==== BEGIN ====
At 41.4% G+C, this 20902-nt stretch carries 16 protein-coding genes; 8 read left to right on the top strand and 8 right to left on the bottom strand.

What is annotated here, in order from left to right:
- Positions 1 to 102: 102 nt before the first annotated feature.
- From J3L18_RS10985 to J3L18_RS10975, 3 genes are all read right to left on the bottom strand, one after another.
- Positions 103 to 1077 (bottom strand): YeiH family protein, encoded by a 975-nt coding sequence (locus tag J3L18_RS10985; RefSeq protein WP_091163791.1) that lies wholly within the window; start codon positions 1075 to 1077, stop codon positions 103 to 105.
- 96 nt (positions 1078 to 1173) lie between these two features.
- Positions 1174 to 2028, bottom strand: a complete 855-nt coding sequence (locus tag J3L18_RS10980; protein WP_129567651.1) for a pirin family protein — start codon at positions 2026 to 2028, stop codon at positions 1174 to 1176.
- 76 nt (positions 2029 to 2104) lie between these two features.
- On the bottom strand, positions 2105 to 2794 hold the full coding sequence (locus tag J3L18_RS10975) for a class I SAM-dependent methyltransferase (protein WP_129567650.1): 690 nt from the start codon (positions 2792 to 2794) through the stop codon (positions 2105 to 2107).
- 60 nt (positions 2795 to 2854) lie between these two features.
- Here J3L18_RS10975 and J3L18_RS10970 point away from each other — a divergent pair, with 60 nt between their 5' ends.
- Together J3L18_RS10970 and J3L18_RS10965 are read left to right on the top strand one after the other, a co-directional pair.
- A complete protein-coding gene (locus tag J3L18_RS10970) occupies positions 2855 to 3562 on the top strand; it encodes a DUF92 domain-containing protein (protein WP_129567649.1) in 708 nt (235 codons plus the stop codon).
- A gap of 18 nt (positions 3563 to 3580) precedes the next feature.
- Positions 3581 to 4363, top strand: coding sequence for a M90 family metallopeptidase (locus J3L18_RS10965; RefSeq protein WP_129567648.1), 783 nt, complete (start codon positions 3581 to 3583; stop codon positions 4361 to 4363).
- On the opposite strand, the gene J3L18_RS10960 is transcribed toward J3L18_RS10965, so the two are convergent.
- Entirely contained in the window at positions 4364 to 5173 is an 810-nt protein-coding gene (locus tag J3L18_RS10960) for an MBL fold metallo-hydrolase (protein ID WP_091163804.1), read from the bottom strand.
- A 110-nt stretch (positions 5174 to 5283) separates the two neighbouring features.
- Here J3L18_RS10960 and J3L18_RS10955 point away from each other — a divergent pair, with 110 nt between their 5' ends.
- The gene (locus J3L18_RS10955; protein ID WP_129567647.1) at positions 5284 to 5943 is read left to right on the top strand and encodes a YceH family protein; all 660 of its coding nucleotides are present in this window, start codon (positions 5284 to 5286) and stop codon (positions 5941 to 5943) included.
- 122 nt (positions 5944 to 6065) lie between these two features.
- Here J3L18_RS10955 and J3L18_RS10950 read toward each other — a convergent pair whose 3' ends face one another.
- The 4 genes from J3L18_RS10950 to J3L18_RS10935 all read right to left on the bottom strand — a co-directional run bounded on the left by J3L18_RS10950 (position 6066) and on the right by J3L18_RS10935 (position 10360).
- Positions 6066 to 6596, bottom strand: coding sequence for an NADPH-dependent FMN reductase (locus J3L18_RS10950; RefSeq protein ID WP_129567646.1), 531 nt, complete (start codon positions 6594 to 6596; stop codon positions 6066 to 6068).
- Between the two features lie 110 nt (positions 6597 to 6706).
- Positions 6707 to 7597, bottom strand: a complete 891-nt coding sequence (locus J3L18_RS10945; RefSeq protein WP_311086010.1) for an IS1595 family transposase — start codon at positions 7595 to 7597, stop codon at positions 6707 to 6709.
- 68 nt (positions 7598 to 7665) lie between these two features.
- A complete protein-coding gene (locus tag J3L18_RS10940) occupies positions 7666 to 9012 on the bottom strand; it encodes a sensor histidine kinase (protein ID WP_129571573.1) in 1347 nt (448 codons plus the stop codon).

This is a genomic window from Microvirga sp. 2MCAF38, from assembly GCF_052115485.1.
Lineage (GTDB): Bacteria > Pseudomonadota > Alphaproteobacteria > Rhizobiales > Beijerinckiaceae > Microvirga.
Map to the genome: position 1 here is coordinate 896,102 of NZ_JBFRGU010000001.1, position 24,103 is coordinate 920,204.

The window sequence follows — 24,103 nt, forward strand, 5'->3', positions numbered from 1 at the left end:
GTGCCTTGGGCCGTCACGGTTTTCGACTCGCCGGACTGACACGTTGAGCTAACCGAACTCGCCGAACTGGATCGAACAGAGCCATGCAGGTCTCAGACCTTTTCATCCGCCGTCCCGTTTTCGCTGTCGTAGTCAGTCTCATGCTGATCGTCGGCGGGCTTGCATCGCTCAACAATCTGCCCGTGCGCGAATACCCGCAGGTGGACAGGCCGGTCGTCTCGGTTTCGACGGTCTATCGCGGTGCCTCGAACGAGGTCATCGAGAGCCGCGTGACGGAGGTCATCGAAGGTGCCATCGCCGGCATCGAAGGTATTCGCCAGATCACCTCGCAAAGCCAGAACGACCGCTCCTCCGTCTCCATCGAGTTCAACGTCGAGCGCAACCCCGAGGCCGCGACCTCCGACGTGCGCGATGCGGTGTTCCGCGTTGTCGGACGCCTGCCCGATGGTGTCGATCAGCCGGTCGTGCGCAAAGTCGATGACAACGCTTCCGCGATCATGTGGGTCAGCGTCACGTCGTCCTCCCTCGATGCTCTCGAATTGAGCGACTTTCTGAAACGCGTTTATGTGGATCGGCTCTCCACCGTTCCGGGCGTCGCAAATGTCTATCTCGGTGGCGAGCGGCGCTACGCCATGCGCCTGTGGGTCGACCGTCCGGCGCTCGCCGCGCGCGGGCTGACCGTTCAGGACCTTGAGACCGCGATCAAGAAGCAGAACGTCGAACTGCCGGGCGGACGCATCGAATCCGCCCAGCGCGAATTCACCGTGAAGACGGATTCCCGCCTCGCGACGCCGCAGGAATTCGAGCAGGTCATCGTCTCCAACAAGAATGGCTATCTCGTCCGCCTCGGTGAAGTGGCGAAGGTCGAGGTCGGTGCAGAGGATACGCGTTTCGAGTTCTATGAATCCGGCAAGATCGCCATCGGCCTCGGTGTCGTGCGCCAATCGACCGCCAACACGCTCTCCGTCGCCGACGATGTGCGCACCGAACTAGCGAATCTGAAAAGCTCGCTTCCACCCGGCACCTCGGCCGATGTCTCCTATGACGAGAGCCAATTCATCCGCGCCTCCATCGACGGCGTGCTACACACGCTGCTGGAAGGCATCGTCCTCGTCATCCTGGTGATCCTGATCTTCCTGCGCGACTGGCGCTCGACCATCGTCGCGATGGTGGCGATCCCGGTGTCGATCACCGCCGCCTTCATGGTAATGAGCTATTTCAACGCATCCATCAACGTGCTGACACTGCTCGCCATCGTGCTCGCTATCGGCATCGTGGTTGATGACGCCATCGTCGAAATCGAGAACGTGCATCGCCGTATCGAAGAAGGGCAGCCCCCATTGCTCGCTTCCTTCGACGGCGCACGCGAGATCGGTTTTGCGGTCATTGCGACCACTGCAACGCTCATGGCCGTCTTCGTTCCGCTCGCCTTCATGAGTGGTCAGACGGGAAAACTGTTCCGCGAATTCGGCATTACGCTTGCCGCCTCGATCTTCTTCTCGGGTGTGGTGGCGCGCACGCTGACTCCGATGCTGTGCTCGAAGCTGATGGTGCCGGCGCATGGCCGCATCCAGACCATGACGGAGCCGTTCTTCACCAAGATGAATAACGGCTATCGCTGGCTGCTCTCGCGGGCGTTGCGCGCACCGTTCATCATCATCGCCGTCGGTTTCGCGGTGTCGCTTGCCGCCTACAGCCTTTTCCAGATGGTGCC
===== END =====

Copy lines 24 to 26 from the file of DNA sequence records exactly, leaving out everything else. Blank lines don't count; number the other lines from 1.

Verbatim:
- Positions 6066 to 6596, bottom strand: coding sequence for an NADPH-dependent FMN reductase (locus J3L18_RS10950; RefSeq protein ID WP_129567646.1), 531 nt, complete (start codon positions 6594 to 6596; stop codon positions 6066 to 6068).
- Between the two features lie 110 nt (positions 6597 to 6706).
- Positions 6707 to 7597, bottom strand: a complete 891-nt coding sequence (locus J3L18_RS10945; RefSeq protein WP_311086010.1) for an IS1595 family transposase — start codon at positions 7595 to 7597, stop codon at positions 6707 to 6709.